Apple would launch this fall a batch of new Macs equipped with more powerful and even less energy-hungry M3 processors.
Planning to buy a new Mac, but can wait a little longer? In this case, it might be appropriate to wait until this fall. In the latest issue of its newsletter PowerOnthe inevitable Mark Gurman explains to us that Apple would work on the launch, in October, of new Macs equipped with the brand new Apple M3 processor.
Mentioned by many rumors in recent months, this new chip would therefore take over from the current M2 processor this fall and would switch to TSMC’s 3 nm engraving to offer better performance and increased energy efficiency despite a number of CPU / GPU cores probably unchanged. As a reminder, the M2 chips have until now used TSMC’s 5 nm engraving, which is older… and inevitably less sophisticated.
Macs unchanged, but boosted by their new M3 chip?
In detail, Mark Gurman discusses the transition of at least three models to this M3 chip: the 24-inch iMac, the 13.6-inch MacBook Air and the MacBook Pro. These different Macs probably won’t get a design overhaul. Rather, we should expect devices more or less identical to the current models, but with simply a more powerful chip inside.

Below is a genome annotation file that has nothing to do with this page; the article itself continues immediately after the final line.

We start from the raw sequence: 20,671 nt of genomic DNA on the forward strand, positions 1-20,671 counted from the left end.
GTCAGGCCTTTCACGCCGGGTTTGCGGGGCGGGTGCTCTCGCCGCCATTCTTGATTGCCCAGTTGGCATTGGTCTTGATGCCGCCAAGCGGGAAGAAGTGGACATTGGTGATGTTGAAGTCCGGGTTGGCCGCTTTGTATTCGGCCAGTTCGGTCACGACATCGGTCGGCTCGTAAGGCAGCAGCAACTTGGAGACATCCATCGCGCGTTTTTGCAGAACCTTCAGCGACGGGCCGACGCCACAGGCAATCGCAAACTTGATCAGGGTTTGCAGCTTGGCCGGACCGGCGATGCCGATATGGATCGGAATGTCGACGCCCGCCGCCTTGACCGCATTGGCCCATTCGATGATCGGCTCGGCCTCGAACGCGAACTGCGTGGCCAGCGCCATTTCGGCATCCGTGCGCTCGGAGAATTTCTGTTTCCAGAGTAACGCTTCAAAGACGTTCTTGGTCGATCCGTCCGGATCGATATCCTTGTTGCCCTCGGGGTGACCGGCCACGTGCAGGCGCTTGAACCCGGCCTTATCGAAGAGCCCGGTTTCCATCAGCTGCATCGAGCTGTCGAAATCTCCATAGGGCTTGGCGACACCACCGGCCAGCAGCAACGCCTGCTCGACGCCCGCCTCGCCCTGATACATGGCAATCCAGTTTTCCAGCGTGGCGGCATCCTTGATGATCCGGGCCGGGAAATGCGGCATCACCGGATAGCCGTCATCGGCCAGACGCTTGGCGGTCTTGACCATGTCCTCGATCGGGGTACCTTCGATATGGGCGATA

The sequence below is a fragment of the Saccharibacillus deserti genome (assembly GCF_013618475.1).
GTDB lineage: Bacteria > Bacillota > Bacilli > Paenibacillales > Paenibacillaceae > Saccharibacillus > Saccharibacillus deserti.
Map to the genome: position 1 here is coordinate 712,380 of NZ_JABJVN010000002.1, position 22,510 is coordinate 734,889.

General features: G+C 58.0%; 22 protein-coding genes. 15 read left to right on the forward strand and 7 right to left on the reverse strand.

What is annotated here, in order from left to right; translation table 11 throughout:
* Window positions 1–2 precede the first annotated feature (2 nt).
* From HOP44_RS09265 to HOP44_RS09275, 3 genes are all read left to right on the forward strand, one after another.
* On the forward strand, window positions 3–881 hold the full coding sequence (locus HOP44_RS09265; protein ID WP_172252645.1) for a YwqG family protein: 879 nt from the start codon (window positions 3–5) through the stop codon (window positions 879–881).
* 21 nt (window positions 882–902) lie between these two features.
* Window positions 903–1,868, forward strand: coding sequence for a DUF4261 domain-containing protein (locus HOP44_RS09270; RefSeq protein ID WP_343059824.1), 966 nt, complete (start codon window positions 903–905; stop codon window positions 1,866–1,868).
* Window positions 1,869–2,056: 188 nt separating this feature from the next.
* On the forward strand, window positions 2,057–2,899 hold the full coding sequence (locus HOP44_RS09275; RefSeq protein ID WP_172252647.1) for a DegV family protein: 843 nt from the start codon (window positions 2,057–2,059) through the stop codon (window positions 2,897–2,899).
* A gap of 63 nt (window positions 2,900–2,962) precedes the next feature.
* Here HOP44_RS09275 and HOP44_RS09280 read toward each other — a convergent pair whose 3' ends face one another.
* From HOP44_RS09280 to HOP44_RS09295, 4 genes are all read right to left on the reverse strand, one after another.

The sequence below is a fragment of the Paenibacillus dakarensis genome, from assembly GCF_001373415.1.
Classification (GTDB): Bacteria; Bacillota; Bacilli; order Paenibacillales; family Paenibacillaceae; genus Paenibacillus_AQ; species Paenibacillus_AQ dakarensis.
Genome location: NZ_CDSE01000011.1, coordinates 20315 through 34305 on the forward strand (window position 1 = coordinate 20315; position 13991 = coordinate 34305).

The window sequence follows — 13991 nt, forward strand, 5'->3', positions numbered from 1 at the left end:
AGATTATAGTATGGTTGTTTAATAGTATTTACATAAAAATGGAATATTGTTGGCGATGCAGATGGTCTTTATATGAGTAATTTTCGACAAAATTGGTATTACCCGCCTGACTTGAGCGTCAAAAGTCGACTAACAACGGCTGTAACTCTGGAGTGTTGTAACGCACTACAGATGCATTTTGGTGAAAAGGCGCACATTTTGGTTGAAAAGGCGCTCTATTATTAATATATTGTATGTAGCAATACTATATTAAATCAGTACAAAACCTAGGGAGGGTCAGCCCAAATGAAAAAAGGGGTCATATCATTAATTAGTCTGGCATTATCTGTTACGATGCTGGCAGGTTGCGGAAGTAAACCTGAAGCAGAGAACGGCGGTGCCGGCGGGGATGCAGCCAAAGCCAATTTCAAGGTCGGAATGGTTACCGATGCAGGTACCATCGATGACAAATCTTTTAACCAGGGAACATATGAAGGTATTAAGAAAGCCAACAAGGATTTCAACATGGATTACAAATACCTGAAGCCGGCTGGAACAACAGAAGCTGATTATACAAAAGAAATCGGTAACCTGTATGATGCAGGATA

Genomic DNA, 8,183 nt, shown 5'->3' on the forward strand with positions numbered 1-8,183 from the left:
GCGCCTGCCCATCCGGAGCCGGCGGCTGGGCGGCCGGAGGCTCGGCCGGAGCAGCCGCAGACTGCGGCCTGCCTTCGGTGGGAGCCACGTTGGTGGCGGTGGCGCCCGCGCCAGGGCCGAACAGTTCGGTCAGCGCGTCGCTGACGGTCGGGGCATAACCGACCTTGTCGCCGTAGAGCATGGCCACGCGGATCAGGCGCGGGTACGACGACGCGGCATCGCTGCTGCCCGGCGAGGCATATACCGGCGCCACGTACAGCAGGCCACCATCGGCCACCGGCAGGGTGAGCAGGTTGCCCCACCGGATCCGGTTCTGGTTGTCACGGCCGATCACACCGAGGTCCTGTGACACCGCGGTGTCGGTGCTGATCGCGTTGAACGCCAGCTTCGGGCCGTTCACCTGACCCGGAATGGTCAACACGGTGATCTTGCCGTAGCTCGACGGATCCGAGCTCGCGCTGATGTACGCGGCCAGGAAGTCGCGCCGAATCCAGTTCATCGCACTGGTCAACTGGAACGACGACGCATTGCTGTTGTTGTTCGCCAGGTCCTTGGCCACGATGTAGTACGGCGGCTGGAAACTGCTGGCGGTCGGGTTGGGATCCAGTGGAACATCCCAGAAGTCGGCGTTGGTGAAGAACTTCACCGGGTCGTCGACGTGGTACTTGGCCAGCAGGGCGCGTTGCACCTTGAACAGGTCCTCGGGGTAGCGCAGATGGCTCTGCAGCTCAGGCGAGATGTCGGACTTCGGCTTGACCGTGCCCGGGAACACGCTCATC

Still according to the journalist of Bloomberg, the latter would arrive on the market a few weeks after the presentation, in September, of the iPhone 15, Apple Watch Series 9 and Apple Watch Ultra 2. It is not known, however, at this stage whether Apple will organize an event dedicated to these new Mac M3s in October, or if their launch will be simply via a press release and an update from the Apple Store. A solution adopted by Apple on several occasions in recent years, mainly for the marketing of products that do not have a new design.
Still, this forecast for October is surprising in terms of timing. The M2 chip, for example, is still used in the all-new 15.3-inch MacBook Air, launched last month. We could therefore imagine a slightly longer life for this processor, introduced for the first time in the summer of 2022, and which we will normally find on board the Apple Vision Pro. That being so, 9to5Mac gives us a relevant explanation. Supply problems would indeed have forced Apple to make the M2 chip last a little longer than expected in its catalog… this could explain the short period between the arrival of the latest M2 devices on the market, and the entry into service. of the first M3 products.